BOOKCASE : Making Globalization Work

• Joseph Stiglitz • Penguin Allen Lane • $39.95

Nobel economist Joseph Stiglitz, is, through strenuous promotional efforts and impeccable timing, currently “hot”. The former World Bank chief economist and academic darling of the liberal left has been circumnavigating the globe promoting his second book on globalisation – and he tells convincing story.
His work, as kicked off four years ago in his best selling Globalization and its Discontents, is cautionary tale. Actually, this first book was more of horror story. It was the one that had the anti-globalisation lobby punching the sky, shouting ‘Yes!’ – as if they’d found the high-profile, and very well credentialled champion, of their cause. The sequel, Making Globalization Work, provides the qualifications that make the two together cautionary tale.
No question Stiglitz has reservations about the rapid pace and lack of real game plan for globalisation. He provides graphic accounts of just how badly it has been and is still being implemented, mainly to the disadvantage of already dreadfully disadvantaged nations – such as those on the African continent.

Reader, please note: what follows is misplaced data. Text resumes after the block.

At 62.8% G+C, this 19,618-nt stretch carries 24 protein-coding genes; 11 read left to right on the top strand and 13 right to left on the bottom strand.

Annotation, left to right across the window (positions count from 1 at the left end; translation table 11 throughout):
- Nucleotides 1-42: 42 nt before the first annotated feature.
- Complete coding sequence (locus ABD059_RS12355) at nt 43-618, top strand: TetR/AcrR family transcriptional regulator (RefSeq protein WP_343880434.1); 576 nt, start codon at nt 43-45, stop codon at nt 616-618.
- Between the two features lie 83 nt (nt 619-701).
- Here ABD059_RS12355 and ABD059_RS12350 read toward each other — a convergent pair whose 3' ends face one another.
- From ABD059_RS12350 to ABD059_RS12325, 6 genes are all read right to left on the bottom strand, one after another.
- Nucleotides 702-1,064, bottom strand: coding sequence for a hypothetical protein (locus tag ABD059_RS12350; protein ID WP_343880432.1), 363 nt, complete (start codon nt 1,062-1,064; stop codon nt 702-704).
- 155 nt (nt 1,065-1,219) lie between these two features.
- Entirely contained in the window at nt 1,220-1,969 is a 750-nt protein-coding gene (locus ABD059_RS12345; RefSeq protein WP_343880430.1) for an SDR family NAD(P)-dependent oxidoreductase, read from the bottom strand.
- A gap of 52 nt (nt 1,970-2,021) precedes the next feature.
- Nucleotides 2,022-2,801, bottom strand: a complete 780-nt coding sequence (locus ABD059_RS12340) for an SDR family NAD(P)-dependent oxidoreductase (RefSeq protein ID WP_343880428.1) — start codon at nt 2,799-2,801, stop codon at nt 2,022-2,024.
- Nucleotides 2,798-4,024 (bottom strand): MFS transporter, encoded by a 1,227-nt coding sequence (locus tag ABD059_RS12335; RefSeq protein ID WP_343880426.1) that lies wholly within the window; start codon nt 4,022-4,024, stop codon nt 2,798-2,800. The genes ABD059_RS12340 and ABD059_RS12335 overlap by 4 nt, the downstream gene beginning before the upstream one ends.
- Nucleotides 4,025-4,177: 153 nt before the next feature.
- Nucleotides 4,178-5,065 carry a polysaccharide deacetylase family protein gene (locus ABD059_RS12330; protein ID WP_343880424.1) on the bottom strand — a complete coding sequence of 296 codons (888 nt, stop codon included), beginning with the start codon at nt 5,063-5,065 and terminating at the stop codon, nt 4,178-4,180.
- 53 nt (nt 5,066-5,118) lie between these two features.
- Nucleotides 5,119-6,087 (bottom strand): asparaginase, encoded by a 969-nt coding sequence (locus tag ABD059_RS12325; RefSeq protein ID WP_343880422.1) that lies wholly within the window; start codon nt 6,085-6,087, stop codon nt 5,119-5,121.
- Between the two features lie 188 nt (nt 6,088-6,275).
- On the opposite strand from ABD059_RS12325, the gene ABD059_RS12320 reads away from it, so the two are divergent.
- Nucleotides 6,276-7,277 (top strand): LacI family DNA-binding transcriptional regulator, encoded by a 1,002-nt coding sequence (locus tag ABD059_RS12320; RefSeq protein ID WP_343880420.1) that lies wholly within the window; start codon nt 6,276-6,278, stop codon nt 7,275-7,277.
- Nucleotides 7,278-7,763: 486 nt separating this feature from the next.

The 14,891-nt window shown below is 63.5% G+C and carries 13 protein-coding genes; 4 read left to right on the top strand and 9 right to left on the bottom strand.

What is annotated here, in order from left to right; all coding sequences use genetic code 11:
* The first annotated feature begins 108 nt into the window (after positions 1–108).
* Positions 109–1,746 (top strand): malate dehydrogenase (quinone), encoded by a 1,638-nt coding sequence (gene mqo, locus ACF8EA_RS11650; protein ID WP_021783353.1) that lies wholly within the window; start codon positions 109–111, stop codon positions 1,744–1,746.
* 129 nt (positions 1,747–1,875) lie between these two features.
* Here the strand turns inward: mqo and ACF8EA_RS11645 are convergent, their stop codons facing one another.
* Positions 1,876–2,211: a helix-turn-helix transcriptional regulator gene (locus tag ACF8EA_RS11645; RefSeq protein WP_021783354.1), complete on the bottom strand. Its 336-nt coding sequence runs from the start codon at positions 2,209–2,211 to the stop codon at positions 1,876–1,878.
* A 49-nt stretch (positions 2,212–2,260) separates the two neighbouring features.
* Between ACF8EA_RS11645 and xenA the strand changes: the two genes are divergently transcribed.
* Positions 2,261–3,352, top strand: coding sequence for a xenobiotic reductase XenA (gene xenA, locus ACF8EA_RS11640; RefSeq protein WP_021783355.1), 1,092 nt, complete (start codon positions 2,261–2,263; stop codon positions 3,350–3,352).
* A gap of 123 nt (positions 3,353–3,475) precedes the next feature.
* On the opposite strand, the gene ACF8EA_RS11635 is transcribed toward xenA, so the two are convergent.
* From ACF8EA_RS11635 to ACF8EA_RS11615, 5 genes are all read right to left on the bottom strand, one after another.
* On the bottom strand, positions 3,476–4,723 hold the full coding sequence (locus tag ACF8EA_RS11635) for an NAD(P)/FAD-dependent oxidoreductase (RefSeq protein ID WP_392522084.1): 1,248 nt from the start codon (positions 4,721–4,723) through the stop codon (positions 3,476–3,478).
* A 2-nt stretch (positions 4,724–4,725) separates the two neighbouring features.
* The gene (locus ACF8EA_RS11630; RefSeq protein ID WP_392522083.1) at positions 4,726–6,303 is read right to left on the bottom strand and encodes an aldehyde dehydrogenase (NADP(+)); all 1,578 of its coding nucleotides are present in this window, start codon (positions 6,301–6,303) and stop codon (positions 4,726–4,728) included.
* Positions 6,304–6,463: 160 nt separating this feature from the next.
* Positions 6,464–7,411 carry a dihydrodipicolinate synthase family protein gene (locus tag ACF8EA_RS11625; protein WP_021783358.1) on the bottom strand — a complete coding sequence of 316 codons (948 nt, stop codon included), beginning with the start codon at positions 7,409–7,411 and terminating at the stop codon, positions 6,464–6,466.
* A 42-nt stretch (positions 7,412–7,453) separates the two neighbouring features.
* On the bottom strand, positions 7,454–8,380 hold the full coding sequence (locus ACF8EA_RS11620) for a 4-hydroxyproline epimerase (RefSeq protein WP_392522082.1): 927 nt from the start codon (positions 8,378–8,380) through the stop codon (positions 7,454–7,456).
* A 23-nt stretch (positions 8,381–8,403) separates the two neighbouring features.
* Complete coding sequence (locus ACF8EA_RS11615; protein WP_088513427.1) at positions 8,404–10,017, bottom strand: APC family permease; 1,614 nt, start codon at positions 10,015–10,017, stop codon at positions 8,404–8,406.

The value of this sequel rests with the problem solving and constructive approach Stiglitz takes to addressing the problems created by rapidly accelerating globalisation. An outspoken critic of the institutions for whom he worked, he advocates reform of the UN, World Bank and the IMF and suggests new ways of “dealing with the crippling indebtedness” of developing countries, confronting global warming, curtailing the actions of corporates bent on shaping globalisation to their ends and suggesting how to make trade ‘fair’.
Globalisation is reality the world must learn to cope with. According to Stiglitz, that means managing (the pro-cess) better and having greater concern for poor countries, the poor in rich countries and for the values that go beyond profits and GDP. The problem is “democratic deficit” in the way globalisation has been managed. In other words, the international institutions entrusted with writing the rules of the game reflect the interests of advanced countries or special interests. That state of affairs must change if globalisation is to work in the interests of the whole world. Stiglitz is not anti markets. Just anti vested interest exploitation. To his mind, fair and enlightened capitalism is an economic necessity.
A thoughtful, informed and fascinatingly readable book that every senior executive should read and seriously consider. – Reg Birchfield

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